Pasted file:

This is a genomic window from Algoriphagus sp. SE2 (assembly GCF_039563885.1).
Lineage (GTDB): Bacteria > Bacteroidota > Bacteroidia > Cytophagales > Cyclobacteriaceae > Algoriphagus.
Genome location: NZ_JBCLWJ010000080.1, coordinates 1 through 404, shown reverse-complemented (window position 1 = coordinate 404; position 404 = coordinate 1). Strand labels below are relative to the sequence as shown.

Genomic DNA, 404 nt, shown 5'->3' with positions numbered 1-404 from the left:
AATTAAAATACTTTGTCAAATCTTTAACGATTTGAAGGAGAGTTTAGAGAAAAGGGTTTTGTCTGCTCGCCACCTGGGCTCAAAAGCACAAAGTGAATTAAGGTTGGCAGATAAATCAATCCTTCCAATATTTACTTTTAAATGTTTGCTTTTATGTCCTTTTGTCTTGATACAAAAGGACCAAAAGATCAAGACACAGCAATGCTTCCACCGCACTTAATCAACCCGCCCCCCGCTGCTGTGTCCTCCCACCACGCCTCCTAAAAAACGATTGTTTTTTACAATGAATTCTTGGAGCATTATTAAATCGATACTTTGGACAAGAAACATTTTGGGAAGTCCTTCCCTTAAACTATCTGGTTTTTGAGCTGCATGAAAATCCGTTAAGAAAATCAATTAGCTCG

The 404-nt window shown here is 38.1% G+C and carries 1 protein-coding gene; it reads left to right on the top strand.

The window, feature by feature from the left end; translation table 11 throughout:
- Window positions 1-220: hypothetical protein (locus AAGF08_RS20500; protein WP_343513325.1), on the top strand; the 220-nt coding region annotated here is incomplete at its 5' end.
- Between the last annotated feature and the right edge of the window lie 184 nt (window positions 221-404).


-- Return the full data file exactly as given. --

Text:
This is a genomic window from Algoriphagus sp. SE2 (assembly GCF_039563885.1).
Lineage (GTDB): Bacteria > Bacteroidota > Bacteroidia > Cytophagales > Cyclobacteriaceae > Algoriphagus.
Genome location: NZ_JBCLWJ010000080.1, coordinates 1 through 404, shown reverse-complemented (window position 1 = coordinate 404; position 404 = coordinate 1). Strand labels below are relative to the sequence as shown.

Genomic DNA, 404 nt, shown 5'->3' with positions numbered 1-404 from the left:
AATTAAAATACTTTGTCAAATCTTTAACGATTTGAAGGAGAGTTTAGAGAAAAGGGTTTTGTCTGCTCGCCACCTGGGCTCAAAAGCACAAAGTGAATTAAGGTTGGCAGATAAATCAATCCTTCCAATATTTACTTTTAAATGTTTGCTTTTATGTCCTTTTGTCTTGATACAAAAGGACCAAAAGATCAAGACACAGCAATGCTTCCACCGCACTTAATCAACCCGCCCCCCGCTGCTGTGTCCTCCCACCACGCCTCCTAAAAAACGATTGTTTTTTACAATGAATTCTTGGAGCATTATTAAATCGATACTTTGGACAAGAAACATTTTGGGAAGTCCTTCCCTTAAACTATCTGGTTTTTGAGCTGCATGAAAATCCGTTAAGAAAATCAATTAGCTCG

The 404-nt window shown here is 38.1% G+C and carries 1 protein-coding gene; it reads left to right on the top strand.

The window, feature by feature from the left end; translation table 11 throughout:
- Window positions 1-220: hypothetical protein (locus AAGF08_RS20500; protein WP_343513325.1), on the top strand; the 220-nt coding region annotated here is incomplete at its 5' end.
- Between the last annotated feature and the right edge of the window lie 184 nt (window positions 221-404).